Data was collected by previously trained researchers, in a process that involved the presentation, explanation and application of the scale among the interviewers to standardize data collection. The ones who met the inclusion criteria were invited to participate in the study and the interview was conducted before the follow-up consultation, in an outpatient room provided by the service.

The structured instrument was used to obtain data regarding the participants’ sociodemographic and clinical profile: gender, age, marital status, schooling, social security situation, family income and family arrangement, type of diabetes, self-reported health situation, physical activity practice, smoking, alcoholism, presence of associated comorbidities and number of medications used per day.

To assess functional capacity, the Barthel Index was used, validated for the Brazilian context. This instrument comprises ten items that assess personal hygiene, independence in the bathroom, diet, moving from a chair, walking, ability to dress, bathe and climb stairs, and control of bladder and intestinal sphincters. Each item has a specific score which, when added, can reach a total value of 0 to 100 points, which correspond to total dependence or total independence, respectively (16). From the score, the following classification was used: independence (100 points), mild dependence (91 to 99 points), moderate dependence (61 to 90 points), severe dependence (21 to 60 points), and total dependence (0 to 20 points) (4).

In order to assess self-care with diabetes, the Diabetes Self-Management Activities Questionnaire was used, translated into Brazilian Portuguese with 18 items, distributed in seven thematic axes: general diet, specific diet, physical activity, blood glucose monitoring, care with the feet, medication use, and smoking. For the analysis of adherence, the items of the questionnaire were characterized in seven days of the week prior to the collection, assigning the score of each item from 0 to 7, where 0 is the least desirable situation and 7, the most favorable, except for the specific diet dimension that addresses the consumption of high fat foods and sweets, whose values have been inverted (17).

The collected data were compiled and stored in Microsoft Office Excel and later imported into the Statistical Package for the Social Sciences (SPSS), version 22.0, being analyzed by means of descriptive and inferential statistics. Self-care was considered as a dependent variable, and functional capacity as an independent variable. To check the normality of the numerical data, the Kolmogorov-Smirnov test was used. As they have a non-normal distribution, the correlation between the dependent and independent variables was performed using Spearman’s correlation coefficient. The significance level used for the statistical analyses was 5 % (p ≤ 0.05).

The study was developed in accordance with the recommendations set forth in Resolution 466/2012 of the National Health Council of Brazil, with the approval of the Ethics Committee in research involving human beings from the place where it was carried out, under CAAE (Certificado de Apresentação para Apreciação Ética) 90238718.3.0000.5183 and approval No. 2,714,334. The participants signed the Free and Informed Consent Form after having been duly clarified about the research justification, its purpose, risks and benefits, in addition to the procedures to be performed and the guarantee of secrecy and confidentiality of the information provided.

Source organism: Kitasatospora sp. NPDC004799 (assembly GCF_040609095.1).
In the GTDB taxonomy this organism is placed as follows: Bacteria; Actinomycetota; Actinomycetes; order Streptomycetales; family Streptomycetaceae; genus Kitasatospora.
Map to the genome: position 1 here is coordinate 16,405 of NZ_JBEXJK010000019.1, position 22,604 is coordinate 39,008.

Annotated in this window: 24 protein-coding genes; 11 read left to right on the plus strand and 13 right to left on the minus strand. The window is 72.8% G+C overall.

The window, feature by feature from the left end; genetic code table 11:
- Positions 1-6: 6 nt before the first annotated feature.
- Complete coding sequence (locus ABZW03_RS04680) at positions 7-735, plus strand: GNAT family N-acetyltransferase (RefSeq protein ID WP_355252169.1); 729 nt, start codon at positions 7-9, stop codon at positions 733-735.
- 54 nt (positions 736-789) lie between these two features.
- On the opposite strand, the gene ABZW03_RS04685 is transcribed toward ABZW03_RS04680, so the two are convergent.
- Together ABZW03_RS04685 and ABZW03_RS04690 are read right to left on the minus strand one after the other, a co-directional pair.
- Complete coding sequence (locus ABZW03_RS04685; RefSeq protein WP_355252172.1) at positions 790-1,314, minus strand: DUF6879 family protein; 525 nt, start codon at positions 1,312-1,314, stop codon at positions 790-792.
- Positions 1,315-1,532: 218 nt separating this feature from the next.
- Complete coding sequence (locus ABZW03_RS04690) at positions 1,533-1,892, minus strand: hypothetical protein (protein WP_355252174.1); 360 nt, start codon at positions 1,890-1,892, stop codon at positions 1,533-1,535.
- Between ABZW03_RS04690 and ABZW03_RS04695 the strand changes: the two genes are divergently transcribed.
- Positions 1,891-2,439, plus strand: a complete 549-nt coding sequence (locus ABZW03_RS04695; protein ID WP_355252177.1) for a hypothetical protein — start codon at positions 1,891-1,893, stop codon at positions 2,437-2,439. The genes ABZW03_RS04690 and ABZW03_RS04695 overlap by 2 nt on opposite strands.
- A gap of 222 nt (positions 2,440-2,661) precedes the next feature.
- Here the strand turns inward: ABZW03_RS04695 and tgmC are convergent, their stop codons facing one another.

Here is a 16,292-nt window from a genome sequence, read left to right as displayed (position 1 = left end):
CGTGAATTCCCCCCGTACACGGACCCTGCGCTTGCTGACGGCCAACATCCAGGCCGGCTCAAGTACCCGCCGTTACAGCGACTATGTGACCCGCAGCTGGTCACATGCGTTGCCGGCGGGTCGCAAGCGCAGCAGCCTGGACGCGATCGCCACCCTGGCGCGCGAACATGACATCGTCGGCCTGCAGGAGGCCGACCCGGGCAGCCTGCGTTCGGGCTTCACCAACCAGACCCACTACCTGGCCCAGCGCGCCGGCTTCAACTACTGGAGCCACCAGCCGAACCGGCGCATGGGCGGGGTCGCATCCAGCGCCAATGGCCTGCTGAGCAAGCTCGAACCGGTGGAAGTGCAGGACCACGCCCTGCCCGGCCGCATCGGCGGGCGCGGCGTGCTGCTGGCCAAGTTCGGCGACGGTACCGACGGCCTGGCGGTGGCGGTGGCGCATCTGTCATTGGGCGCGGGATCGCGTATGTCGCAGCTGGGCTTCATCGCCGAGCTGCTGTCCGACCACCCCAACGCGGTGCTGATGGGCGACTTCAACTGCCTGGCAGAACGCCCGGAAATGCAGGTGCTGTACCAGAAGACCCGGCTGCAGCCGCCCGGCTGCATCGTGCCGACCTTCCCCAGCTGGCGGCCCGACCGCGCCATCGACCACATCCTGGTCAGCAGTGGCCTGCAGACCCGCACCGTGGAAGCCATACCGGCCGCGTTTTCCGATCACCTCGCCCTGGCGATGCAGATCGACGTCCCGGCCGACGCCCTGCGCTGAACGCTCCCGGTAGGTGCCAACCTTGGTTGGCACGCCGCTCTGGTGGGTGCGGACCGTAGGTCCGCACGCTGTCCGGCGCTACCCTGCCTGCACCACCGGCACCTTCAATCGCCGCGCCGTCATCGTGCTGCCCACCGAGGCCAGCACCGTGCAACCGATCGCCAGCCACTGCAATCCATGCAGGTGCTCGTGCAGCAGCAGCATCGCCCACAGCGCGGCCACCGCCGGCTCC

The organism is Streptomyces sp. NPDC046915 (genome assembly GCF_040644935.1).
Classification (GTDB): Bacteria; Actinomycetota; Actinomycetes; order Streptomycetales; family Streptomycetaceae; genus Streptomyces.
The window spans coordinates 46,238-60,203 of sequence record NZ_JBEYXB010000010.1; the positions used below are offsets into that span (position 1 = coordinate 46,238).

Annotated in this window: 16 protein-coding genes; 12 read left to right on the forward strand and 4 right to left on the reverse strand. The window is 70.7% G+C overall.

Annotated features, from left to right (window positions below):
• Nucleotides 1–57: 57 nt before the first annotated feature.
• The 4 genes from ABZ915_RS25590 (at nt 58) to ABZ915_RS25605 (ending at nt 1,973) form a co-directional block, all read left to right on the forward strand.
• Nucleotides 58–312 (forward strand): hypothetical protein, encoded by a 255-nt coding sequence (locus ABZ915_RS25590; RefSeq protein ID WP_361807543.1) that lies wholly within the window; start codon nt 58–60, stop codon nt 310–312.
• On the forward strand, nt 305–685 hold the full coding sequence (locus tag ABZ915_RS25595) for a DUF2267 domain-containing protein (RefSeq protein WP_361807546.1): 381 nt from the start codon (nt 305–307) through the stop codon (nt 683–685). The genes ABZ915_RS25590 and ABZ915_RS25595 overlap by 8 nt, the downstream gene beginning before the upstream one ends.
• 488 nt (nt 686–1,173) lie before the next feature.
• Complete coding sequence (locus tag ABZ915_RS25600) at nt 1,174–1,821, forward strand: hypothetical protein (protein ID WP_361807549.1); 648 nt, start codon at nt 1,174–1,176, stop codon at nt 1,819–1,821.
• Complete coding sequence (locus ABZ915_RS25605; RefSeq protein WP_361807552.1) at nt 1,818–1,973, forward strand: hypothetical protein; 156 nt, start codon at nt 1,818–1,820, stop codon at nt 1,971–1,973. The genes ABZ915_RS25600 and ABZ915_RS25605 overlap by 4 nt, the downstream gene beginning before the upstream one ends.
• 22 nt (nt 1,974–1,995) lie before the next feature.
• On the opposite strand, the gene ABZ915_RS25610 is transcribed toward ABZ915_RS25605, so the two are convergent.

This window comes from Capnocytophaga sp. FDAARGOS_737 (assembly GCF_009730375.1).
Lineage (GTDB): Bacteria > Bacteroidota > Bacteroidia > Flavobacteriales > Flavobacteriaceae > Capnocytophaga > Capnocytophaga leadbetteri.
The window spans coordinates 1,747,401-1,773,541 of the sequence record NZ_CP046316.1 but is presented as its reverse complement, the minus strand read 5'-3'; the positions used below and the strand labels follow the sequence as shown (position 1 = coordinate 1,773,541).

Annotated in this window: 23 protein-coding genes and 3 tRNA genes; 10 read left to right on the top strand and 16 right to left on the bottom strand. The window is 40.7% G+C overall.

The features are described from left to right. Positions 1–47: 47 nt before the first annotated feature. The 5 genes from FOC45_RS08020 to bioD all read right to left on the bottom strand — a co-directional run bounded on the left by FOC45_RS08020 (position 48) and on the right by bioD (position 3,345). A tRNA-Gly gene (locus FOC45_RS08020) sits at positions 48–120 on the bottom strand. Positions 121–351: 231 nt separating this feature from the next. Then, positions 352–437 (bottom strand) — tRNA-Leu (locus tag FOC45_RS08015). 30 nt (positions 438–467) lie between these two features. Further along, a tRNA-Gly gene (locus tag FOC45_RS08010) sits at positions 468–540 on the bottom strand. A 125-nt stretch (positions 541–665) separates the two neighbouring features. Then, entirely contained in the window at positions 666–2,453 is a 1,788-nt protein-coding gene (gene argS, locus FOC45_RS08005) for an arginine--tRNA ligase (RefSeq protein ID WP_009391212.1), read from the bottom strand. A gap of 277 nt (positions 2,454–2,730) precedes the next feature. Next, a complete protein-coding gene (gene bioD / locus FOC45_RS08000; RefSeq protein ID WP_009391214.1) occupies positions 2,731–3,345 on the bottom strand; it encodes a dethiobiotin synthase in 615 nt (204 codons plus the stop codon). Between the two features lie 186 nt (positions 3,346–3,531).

Of the 189 participating older adults, 130 (68.8 %) were female; 114 (60.3 %) were aged between 60 and 69 years old; 103 (54.5 %) married or with a partner; 150 (79.4 %) had low schooling; 134 (70.9 %) were retired; 161 (85.2 %) had a family income between one and two minimum wages, and 96 (50.8 %) lived with one or two people. With regard to health conditions, 185 (97.9 %) had type 2 diabetes; 102 (54.0 %) rated their health status as neither good nor bad; 148 (78.3 %) did not practice physical activity; 179 (94.7 %) did not smoke; 181 (95.8 %) did not consume alcoholic beverages; 148 (78.3 %) had arterial hypertension, and 103 (56.6 %) reported using five or more medications daily.

Regarding the analysis of the functional capacity of the older adults, it was observed that 129 (68.3 %) were independent to carry out daily activities (Table 1).

Table 1. Functional capacity of older adults with diabetes mellitus

Functional capacity






Mild dependence



Moderate dependence



Severe dependence



Total dependence






Source: Research data, 2018.

The diabetes self-care activities that had the highest mean values per day of the week, during the seven days, were the following: taking diabetes medications (6.97); taking the indicated number of diabetes pills (6.97), and taking insulin injections (6.90). The activities that obtained the lowest adherence rates by the older adults were the following: assessing blood glucose (1.83); performing physical activity for less than 30 minutes (1.07), and performing specific exercise, such as walking, swimming, etc. (1.06). Although the activities of eating high fat foods (0.71) and eating sweets (0.62) have low values, this indicates that the older adults had a high adherence to self-care, since they consumed these foods a few times during the week (Table 2).

Table 2. Self-care activities with diabetes in older adults


Mean adherence
(standard deviation)

General diet

Following a healthy diet

5.63 (± 2.078)

Following food guidance

5.20 (± 2.486)

Specific diet

Eating five or more servings of fruits or vegetables

5.71 (± 1.874)

Eating high fat foods

0.71 (± 1.585)

Eating sweets

0.62 (± 1.408)

Physical activity

Performing physical activity for at least 30 minutes

1.07 (± 2.203)

Performing specific exercise (walking, swimming, etc.)

1.06 (± 2.198)

Blood glucose monitoring

Assessing blood glucose

1.83 (± 2.621)

Assessing blood glucose the recommended number of times

1.85 (± 2.689)